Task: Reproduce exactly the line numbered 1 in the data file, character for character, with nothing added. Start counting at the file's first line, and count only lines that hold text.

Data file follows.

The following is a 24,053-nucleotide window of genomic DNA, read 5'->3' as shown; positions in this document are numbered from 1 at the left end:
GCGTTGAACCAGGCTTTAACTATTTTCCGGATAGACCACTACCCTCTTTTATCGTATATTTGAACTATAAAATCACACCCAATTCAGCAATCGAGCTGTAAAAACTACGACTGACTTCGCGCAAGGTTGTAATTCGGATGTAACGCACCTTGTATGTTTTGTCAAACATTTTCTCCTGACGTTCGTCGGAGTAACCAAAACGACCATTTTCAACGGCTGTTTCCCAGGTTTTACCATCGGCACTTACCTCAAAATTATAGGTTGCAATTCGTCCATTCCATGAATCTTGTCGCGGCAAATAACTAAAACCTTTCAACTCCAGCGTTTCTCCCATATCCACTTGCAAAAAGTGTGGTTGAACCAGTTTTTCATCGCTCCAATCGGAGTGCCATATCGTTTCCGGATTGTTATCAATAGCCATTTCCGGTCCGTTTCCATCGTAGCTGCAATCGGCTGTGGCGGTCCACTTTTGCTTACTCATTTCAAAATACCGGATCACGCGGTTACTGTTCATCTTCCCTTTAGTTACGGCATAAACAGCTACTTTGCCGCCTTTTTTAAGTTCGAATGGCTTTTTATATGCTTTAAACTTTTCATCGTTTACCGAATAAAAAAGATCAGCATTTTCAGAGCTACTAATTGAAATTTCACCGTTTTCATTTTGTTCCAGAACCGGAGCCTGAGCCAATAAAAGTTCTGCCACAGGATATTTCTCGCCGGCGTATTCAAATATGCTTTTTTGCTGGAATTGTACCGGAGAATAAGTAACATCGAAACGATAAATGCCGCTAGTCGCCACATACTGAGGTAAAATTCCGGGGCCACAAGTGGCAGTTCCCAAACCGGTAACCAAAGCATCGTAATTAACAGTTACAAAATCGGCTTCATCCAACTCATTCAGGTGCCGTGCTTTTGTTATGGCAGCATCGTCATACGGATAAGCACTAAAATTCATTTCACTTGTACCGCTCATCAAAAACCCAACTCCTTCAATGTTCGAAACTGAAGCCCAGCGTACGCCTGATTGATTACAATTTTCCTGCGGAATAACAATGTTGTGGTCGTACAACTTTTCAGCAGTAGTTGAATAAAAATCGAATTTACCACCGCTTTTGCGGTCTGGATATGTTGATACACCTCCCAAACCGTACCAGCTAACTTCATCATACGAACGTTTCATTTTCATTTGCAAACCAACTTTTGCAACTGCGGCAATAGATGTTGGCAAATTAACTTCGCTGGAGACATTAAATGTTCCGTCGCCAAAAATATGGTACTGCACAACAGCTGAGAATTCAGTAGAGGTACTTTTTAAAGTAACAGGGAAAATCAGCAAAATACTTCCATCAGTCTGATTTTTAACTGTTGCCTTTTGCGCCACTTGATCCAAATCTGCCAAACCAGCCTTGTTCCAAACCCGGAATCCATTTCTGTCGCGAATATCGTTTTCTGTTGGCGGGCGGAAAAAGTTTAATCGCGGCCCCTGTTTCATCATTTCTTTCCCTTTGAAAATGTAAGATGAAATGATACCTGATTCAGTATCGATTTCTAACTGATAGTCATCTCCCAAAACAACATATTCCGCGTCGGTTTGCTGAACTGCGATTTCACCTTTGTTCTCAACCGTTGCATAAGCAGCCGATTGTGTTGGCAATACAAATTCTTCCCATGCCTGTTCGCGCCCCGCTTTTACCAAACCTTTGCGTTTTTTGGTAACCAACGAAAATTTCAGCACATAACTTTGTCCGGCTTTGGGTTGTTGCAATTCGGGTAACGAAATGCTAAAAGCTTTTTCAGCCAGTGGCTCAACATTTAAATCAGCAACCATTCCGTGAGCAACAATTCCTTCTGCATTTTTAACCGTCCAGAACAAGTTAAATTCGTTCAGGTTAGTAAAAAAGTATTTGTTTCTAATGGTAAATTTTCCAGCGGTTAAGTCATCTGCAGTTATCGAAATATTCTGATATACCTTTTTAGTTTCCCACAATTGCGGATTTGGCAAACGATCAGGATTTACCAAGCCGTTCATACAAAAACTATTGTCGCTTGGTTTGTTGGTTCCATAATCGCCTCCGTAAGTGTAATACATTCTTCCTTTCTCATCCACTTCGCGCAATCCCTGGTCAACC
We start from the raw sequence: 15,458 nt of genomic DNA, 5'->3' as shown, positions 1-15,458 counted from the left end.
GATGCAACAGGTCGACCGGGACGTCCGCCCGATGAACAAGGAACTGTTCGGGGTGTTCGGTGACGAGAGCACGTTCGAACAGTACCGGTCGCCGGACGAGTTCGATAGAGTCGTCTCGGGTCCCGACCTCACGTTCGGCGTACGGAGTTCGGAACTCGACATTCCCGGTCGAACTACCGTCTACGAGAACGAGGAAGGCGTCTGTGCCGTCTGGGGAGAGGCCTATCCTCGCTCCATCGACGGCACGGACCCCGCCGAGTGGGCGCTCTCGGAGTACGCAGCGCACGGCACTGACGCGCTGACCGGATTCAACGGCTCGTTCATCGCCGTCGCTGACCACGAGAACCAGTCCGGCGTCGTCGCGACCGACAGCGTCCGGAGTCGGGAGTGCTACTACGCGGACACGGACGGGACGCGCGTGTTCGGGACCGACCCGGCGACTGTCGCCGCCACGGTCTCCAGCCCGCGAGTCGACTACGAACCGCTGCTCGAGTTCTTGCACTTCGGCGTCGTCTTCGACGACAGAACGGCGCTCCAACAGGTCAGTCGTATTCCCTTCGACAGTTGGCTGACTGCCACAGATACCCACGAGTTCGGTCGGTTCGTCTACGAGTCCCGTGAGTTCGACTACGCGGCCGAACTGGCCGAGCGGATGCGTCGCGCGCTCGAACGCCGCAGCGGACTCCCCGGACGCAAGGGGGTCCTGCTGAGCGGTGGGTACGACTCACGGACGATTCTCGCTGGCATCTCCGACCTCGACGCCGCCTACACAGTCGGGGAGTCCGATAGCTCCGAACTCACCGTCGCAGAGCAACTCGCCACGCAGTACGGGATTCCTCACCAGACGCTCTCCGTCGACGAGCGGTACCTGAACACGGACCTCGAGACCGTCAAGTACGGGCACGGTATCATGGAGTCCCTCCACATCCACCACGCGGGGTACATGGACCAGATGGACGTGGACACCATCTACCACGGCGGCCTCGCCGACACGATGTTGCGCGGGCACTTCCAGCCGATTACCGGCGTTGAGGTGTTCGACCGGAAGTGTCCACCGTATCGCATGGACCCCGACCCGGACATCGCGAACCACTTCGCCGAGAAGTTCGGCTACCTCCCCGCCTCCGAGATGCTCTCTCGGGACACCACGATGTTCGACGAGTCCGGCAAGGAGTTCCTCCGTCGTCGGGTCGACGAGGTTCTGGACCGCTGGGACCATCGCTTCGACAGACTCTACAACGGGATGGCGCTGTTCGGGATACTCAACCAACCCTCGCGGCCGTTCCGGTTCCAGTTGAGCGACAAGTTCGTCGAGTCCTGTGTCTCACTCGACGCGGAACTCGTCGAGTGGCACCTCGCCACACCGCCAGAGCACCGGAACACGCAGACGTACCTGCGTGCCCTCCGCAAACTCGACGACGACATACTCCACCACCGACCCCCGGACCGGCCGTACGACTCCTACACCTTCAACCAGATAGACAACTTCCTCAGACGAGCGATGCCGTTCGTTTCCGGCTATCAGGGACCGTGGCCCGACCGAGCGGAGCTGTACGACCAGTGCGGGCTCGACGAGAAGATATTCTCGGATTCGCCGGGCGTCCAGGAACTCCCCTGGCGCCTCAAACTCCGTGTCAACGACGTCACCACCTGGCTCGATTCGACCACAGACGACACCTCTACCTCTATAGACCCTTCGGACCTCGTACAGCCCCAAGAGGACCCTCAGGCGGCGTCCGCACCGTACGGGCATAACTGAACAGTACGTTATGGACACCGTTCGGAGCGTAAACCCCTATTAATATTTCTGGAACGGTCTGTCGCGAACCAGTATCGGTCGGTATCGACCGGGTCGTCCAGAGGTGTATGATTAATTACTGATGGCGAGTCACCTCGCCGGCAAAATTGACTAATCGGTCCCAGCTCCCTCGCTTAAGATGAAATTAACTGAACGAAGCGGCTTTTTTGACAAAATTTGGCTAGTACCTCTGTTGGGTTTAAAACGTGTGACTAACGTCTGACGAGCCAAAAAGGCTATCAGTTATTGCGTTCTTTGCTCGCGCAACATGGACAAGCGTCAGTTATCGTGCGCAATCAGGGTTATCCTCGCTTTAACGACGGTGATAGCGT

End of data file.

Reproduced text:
The following is a 24,053-nucleotide window of genomic DNA, read 5'->3' as shown; positions in this document are numbered from 1 at the left end: